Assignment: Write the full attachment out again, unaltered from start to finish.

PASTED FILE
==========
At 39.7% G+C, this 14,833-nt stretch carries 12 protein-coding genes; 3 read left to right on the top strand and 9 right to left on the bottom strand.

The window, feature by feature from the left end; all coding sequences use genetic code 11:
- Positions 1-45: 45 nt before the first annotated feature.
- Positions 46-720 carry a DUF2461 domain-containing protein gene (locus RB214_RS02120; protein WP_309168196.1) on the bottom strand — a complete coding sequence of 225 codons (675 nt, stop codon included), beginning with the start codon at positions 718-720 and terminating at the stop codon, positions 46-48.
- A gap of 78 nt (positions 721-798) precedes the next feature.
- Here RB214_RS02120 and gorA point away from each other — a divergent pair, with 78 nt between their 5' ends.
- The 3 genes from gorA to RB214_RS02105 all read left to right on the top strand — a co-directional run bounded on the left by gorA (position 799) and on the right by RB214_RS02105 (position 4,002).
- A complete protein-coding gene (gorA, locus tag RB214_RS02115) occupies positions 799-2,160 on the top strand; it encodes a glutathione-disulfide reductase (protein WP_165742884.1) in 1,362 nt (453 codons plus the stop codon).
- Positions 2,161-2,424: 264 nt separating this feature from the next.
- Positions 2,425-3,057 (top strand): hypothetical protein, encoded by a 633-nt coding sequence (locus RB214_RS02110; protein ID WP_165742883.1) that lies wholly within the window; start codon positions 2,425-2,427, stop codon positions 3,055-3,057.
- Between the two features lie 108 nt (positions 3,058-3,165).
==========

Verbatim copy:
At 39.7% G+C, this 14,833-nt stretch carries 12 protein-coding genes; 3 read left to right on the top strand and 9 right to left on the bottom strand.

The window, feature by feature from the left end; all coding sequences use genetic code 11:
- Positions 1-45: 45 nt before the first annotated feature.
- Positions 46-720 carry a DUF2461 domain-containing protein gene (locus RB214_RS02120; protein WP_309168196.1) on the bottom strand — a complete coding sequence of 225 codons (675 nt, stop codon included), beginning with the start codon at positions 718-720 and terminating at the stop codon, positions 46-48.
- A gap of 78 nt (positions 721-798) precedes the next feature.
- Here RB214_RS02120 and gorA point away from each other — a divergent pair, with 78 nt between their 5' ends.
- The 3 genes from gorA to RB214_RS02105 all read left to right on the top strand — a co-directional run bounded on the left by gorA (position 799) and on the right by RB214_RS02105 (position 4,002).
- A complete protein-coding gene (gorA, locus tag RB214_RS02115) occupies positions 799-2,160 on the top strand; it encodes a glutathione-disulfide reductase (protein WP_165742884.1) in 1,362 nt (453 codons plus the stop codon).
- Positions 2,161-2,424: 264 nt separating this feature from the next.
- Positions 2,425-3,057 (top strand): hypothetical protein, encoded by a 633-nt coding sequence (locus RB214_RS02110; protein ID WP_165742883.1) that lies wholly within the window; start codon positions 2,425-2,427, stop codon positions 3,055-3,057.
- Between the two features lie 108 nt (positions 3,058-3,165).